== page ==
The dynamic duo

Why We Should Be Excited About “Hobbs and Shaw”

When the official announcement of a Fast and Furious spinoff starring the hottest movie star in the world — Dwayne “The Rock” Johnson and the dashing English bloke who also kicks ass — Jason Statham — hit the web — there seemed to be a collective sigh of relief.

The beloved franchise that has evolved into a worldwide phenom within the last decade — thanks to the directorial prowess and artistry of Justin Lin who is rumored to be returning for the two remaining installments — has been struggling to re-identify the endearing theme of “family” ever since the massive loss of Paul Walker — who embodied the star-making role of ex-cop Brian O’Conner.

Walker, who was tragically killed in a car crash in on November 30, 2013 in Valencia, California, was in the middle of shooting Furious 7, and the ambitious schedule demanded the cast to return to set the Monday after Thanksgiving, in order to fulfill the expectation of a summer 2014 blockbuster.

Sadly, the stress of being able to accommodate multiple location shoots in a schedule that included jaunts to Abu Dhabi — ended up being the least of the cast and crew’s concern — once the most loved member of the family vanished forever.

Suddenly, it was all about the unexpected turn of events that make the script an award-winning contender — except this wasn’t fiction.

The well-oiled machine that showed no signs of exhaustion, came to a screeching halt, and there was the real possibility that the engines would never be revved up again or at least anytime soon.

But, embattled director James Wan and producers Neil Moritz and Vin Diesel — who also plays the iconic Dom Toretto, decided to turn the seventh installment into a poignant memorial for Walker — with the blessing of the late actor’s family. And Walker’s two younger brothers, who bear an uncanny resemblance to their movie star sibling, were recruited to help finish outstanding scenes.

Furious 7 opened in the spring of 2015, and the reception was affectionate, and notably profitable, as bereft fans from all over the globe showed up in droves to pay homage to their departed family member. There was also the curiosity factor that fueled ticket sales — thanks to the flawless tricks of CGI that were expensively implemented in key scenes.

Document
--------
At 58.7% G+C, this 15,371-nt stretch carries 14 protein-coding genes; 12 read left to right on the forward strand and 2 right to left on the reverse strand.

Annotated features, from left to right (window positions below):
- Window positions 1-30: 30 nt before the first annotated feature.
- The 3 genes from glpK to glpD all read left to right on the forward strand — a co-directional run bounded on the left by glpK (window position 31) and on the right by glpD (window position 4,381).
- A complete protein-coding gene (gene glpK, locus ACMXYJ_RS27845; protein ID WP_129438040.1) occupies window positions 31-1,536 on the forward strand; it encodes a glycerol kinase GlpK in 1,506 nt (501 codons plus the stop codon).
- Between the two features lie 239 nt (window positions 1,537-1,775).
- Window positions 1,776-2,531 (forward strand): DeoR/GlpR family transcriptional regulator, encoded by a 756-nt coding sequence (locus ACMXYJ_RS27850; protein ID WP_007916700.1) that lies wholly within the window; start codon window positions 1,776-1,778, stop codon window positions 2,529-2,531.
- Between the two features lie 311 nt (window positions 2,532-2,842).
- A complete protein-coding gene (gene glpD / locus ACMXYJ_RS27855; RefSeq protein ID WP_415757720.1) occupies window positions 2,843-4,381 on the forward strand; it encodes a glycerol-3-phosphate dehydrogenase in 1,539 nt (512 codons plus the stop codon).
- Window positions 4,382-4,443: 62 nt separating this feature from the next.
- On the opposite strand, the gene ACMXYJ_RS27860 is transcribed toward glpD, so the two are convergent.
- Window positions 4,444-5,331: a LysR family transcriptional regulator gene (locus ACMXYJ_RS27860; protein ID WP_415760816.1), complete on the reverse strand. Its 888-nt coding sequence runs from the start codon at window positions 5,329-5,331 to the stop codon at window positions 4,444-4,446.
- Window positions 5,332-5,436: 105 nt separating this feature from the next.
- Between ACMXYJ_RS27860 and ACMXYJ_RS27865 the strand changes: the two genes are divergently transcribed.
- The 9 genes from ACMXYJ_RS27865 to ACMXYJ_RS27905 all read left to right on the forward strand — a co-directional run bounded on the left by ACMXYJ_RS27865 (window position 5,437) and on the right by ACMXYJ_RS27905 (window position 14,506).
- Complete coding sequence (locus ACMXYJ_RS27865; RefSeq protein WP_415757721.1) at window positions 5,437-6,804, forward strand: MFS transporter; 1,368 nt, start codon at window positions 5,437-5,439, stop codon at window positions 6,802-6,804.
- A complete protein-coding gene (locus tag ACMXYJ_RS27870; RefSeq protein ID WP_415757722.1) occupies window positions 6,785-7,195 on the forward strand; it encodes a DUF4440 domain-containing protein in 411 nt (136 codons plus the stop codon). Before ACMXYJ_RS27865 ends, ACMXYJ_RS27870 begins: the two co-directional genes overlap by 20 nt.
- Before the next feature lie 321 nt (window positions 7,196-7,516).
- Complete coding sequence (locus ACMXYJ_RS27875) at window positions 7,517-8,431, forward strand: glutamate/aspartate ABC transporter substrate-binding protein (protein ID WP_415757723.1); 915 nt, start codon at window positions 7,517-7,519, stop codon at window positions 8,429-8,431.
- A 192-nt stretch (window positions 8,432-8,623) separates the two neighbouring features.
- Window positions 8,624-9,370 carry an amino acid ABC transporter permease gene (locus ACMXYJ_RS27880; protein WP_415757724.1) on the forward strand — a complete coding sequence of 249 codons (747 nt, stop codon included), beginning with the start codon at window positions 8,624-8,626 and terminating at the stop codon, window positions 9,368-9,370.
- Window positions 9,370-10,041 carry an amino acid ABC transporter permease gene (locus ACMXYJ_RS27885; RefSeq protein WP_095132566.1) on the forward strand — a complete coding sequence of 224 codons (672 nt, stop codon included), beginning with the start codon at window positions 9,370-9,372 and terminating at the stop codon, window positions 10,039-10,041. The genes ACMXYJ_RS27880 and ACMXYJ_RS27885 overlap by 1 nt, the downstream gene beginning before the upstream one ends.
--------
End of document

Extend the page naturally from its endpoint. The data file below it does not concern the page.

After the celebration for Walker’s life and immense contribution to the Fast franchise helped to provide much needed healing and retrospective — the next item on the agenda was recovery.

The first disruption was the immediate exit of James Wan, which wasn’t at all shocking when you consider the overwhelming burden that comes with not only trying to abruptly switch gears in the middle of shooting of what has essentially become the solid goldmine of a major Hollywood studio — but also contending with the emotional turmoil of losing one of your major leads.

There were also rumblings of behind-the-scenes strife between Wan and Diesel, that apparently escalated an already highly sensitive and potentially disastrous situation.

After months of juggling names of directors that were being considered for the staggeringly intimidating task of leading the charge for the next film in a franchise that was still fragile after weathering the unimaginable — Straight Outta Compton helmer — F. Gary Gray, who also directed Diesel in 2003’s A Man Apart — signed on for The Fate of the Furious.

The highly-anticipated actioner hit theaters in the spring of 2017, and expectedly shattered both domestic and global box office records, and ended up bequeathing Gray with the honor of being the first African-American director to amass $1 billion in worldwide ticket receipts.

Critics raved about the miraculous endurance of the franchise, that seemed to recover seamlessly from the irreplaceable loss of Walker, whose character Brian O’Conner was supposedly enjoying a mellow existence with longtime love Mia (Dom’s sister) and their two young kids.

I almost believed the hype until I treated myself to the eighth installment when it finally debuted on HBO, and it didn’t take me long to begin the mourning process for what used to be and may never be again.

It became viscerally clear that the Family was no longer the effective unit that made the best film in the franchise — Fast Five — the rewarding rollercoaster of fun that was rooted in the heartbeat of a collection of characters, that based their code on the ride or die mantra.

Fate of the Furious may have kept the money train on track, but if there was ever a time that the saying “money isn’t everything” poetically applies — this would be it.

Back when TRL was the hottest show on TV — The Fast and the Furious was introduced to movie goers who were down for Dom Torreto’s vibrant gang of misfits — who collided with the blond, surfer-built, undercover cop — who was torn between his duty to bust illegal activities, and the affection he developed for the “bad guys” who were really the “good guys.”